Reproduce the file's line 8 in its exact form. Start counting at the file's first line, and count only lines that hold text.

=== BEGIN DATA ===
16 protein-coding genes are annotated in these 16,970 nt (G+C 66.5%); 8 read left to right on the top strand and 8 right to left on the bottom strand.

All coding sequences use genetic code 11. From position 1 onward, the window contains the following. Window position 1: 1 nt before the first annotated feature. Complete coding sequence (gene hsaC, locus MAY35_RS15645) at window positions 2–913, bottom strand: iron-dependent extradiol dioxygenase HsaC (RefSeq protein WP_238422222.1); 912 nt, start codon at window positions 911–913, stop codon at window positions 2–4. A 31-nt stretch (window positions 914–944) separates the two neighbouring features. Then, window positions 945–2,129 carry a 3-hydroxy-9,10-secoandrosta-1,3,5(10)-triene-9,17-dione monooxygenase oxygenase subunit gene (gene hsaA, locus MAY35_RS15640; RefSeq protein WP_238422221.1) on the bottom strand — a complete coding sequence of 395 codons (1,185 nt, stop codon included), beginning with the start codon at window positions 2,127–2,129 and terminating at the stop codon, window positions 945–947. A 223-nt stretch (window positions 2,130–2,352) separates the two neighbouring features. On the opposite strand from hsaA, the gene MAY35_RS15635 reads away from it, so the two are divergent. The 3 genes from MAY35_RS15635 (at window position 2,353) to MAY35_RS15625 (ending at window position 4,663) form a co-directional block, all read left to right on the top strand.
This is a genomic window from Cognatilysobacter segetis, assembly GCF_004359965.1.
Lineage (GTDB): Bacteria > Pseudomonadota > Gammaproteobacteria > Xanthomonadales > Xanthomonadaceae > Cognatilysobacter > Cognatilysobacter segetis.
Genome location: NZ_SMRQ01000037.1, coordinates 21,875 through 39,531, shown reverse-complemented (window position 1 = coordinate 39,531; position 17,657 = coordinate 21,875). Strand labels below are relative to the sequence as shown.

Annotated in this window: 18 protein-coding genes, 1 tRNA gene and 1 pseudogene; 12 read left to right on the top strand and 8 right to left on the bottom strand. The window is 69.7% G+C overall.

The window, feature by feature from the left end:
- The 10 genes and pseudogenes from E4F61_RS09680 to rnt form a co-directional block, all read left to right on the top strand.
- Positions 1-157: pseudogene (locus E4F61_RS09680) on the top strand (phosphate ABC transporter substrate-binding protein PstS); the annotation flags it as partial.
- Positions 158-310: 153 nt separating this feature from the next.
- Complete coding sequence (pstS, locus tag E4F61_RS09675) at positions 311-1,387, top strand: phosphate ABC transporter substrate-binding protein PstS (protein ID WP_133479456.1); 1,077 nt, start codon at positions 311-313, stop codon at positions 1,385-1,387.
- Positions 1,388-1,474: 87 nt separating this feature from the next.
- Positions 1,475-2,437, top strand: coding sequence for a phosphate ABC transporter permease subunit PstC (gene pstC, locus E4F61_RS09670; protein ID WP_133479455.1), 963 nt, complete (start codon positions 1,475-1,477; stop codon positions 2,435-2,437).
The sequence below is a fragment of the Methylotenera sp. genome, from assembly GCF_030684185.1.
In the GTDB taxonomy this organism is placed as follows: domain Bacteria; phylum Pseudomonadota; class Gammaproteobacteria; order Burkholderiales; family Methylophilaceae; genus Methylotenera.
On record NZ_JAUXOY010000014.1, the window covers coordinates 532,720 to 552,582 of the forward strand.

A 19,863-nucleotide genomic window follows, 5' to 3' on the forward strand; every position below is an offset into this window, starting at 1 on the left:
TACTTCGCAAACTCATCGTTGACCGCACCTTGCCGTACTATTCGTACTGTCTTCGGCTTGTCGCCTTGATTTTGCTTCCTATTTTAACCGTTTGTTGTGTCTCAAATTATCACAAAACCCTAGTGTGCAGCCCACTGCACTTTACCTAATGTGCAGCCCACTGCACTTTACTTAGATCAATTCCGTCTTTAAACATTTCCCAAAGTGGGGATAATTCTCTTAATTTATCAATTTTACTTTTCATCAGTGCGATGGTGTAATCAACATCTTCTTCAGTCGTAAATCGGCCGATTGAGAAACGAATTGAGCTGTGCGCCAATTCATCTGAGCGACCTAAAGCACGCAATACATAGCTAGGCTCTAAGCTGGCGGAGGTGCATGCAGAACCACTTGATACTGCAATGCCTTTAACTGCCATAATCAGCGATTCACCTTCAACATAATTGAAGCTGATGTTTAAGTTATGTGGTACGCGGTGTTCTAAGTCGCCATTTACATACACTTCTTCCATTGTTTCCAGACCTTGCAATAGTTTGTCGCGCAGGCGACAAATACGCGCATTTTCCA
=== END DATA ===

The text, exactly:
- The 10 genes and pseudogenes from E4F61_RS09680 to rnt form a co-directional block, all read left to right on the top strand.